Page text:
TechCrunch saw evidence that the company had wiped messages from Mark Zuckerberg and other high-ranking executives from recipients' inboxes. That's not a power available to the rest of us, who can't delete messages we regret sending from other people's archives.
One user in particular contacted our sister site, showing evidence of a message they received from the CEO back in 2010. But when they downloaded their Facebook archive and went looking for the same message, it had gone missing.
When presented with the evidence, Facebook told TechCrunch that it had preemptively wiped messages from several executives in 2014. In a statement, the site said: "After Sony Pictures' emails were hacked in 2014 we made a number of changes to protect our executives' communications. These included limiting the retention period for Mark's messages in Messenger. We did so in full compliance with our legal obligations to preserve messages."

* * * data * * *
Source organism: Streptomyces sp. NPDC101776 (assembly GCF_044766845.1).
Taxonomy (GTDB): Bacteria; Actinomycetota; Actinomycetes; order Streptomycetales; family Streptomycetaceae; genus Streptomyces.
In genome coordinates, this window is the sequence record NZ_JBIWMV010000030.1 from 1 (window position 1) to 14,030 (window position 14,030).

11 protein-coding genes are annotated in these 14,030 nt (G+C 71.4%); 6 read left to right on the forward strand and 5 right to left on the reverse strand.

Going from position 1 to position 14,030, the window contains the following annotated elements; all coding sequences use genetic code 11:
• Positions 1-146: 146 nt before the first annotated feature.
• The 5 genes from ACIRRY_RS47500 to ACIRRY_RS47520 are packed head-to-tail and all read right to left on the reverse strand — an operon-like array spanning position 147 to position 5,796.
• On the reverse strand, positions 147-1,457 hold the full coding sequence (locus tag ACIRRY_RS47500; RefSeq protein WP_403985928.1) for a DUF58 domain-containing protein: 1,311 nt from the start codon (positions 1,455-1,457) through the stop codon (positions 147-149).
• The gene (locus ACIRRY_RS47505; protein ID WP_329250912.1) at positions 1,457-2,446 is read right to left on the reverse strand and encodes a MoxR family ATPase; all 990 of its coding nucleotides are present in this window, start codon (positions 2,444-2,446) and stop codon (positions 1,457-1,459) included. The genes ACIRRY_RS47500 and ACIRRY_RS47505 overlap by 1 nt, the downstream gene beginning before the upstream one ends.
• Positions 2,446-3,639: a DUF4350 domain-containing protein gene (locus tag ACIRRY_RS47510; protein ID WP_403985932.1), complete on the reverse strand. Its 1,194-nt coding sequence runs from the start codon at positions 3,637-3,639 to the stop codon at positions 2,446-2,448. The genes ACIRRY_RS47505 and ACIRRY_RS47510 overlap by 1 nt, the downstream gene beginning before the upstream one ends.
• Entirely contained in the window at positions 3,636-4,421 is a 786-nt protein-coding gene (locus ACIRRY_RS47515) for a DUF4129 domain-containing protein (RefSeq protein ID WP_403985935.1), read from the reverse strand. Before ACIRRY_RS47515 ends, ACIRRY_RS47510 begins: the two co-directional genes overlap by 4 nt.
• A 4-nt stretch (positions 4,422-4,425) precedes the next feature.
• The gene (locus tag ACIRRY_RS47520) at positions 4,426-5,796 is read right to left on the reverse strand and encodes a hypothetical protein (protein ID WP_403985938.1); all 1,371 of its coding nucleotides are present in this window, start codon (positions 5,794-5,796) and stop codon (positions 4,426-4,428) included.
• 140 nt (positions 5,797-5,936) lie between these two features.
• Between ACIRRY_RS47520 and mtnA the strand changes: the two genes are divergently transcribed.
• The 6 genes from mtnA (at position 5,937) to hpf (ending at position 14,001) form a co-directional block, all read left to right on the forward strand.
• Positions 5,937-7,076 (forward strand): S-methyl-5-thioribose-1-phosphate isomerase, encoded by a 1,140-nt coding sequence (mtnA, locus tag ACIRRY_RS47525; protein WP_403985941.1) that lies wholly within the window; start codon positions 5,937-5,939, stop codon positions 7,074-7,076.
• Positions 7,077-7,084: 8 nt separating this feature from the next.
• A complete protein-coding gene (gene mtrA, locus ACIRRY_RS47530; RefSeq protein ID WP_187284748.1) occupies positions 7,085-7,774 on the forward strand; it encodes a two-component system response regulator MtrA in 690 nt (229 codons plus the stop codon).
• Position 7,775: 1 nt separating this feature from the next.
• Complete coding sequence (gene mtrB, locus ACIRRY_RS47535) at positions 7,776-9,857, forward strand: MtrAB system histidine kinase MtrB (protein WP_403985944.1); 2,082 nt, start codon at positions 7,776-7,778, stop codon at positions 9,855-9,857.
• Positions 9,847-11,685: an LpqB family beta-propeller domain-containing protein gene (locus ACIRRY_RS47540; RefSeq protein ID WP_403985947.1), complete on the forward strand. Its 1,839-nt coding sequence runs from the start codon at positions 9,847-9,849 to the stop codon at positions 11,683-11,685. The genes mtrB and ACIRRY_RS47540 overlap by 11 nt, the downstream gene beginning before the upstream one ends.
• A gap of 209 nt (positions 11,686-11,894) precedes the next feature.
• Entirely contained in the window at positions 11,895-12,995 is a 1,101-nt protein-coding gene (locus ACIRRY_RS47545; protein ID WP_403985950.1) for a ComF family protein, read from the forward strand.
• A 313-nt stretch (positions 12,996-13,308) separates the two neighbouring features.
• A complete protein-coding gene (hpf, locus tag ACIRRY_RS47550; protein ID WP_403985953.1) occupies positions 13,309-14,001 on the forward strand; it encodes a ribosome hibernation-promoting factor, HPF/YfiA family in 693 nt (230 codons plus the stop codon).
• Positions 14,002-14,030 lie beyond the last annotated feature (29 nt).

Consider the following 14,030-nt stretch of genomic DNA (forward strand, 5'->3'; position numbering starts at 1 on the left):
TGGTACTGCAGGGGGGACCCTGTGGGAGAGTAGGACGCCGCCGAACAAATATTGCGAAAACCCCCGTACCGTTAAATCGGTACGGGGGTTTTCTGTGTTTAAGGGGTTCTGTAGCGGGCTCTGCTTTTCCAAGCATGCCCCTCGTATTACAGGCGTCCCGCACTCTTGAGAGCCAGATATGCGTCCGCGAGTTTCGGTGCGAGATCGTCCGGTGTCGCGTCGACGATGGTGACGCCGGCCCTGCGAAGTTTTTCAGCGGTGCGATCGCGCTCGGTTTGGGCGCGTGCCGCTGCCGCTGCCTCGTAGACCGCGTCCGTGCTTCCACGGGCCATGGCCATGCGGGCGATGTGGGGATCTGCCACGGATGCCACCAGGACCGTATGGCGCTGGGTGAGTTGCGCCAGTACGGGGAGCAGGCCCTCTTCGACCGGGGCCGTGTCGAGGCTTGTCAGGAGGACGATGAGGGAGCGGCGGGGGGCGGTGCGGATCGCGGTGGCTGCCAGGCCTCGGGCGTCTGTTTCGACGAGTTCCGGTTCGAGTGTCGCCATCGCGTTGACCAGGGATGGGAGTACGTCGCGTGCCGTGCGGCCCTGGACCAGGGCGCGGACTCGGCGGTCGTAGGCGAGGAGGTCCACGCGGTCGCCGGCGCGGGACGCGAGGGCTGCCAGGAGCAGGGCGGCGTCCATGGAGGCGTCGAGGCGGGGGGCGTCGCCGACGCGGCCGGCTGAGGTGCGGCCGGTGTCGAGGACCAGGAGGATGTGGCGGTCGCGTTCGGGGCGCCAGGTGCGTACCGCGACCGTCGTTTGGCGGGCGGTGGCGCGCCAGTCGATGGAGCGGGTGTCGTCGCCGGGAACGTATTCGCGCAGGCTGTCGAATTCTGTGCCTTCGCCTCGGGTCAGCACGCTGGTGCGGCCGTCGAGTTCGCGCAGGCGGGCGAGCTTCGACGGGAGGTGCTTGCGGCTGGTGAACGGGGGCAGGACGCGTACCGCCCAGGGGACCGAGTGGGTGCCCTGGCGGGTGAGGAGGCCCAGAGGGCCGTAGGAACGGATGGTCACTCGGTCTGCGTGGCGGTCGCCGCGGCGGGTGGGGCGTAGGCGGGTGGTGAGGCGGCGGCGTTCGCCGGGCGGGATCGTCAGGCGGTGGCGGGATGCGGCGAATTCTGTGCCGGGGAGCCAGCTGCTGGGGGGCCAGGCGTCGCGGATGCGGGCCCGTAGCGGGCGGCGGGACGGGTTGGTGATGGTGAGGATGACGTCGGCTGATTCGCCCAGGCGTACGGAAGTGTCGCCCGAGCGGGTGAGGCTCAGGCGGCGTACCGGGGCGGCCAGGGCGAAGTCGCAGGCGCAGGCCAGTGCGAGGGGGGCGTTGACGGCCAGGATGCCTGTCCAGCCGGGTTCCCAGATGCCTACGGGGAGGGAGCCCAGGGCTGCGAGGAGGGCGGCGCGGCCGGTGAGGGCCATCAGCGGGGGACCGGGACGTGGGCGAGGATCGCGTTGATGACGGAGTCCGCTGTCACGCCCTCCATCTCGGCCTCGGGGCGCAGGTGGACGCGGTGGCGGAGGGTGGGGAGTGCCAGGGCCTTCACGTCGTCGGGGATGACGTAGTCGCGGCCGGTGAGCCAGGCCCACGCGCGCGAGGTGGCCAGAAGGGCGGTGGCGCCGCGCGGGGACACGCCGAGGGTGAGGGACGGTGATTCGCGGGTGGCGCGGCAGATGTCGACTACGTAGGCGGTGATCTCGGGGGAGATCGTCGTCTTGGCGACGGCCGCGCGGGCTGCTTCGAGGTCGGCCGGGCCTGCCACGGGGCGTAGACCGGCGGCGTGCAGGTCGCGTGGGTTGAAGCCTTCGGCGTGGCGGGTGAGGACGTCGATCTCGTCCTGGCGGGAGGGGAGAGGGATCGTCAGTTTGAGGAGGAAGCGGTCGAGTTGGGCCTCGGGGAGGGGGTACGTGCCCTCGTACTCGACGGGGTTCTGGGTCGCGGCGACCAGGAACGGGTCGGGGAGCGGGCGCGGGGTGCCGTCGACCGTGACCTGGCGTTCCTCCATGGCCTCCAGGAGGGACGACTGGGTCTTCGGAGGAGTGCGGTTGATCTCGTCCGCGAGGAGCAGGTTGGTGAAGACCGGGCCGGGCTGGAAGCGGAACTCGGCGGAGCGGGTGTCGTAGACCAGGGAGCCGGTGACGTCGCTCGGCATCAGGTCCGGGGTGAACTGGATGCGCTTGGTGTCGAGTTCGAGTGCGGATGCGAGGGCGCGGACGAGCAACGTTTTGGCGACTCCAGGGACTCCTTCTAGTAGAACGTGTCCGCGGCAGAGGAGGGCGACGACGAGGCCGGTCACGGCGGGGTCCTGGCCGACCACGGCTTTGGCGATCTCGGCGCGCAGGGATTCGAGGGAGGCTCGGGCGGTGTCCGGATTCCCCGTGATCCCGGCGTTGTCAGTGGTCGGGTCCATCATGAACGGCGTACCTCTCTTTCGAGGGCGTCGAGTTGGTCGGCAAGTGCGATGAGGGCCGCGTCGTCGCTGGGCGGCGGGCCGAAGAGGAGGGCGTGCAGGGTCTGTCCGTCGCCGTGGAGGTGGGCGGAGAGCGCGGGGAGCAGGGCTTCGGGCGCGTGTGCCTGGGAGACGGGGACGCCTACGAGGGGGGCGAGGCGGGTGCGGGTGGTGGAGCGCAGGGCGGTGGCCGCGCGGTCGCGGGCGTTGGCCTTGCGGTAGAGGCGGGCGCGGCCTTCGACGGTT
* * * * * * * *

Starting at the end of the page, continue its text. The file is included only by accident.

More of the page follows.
Unfortunately, Facebook never disclosed that it was doing this, and it's another ding on the company's currently well-dinged reputation. The chorus of questions about Facebook's role in society has only amplified in the wake of the Cambridge Analytica scandal. With the CEO due to testify in front of congress on April 11th, and more scandals popping up by the day, it's clear that something might have to give.
Update: A Facebook spokesperson has made the following statement.
"We have discussed this feature several times. And people using our secret message feature in the encrypted version of Messenger have the ability to set a timer — and have their messages automatically deleted. We will now be making a broader delete message feature available. This may take some time. And until this feature is ready, we will no longer be deleting any executives' messages. We should have done this sooner — and we're sorry that we did not".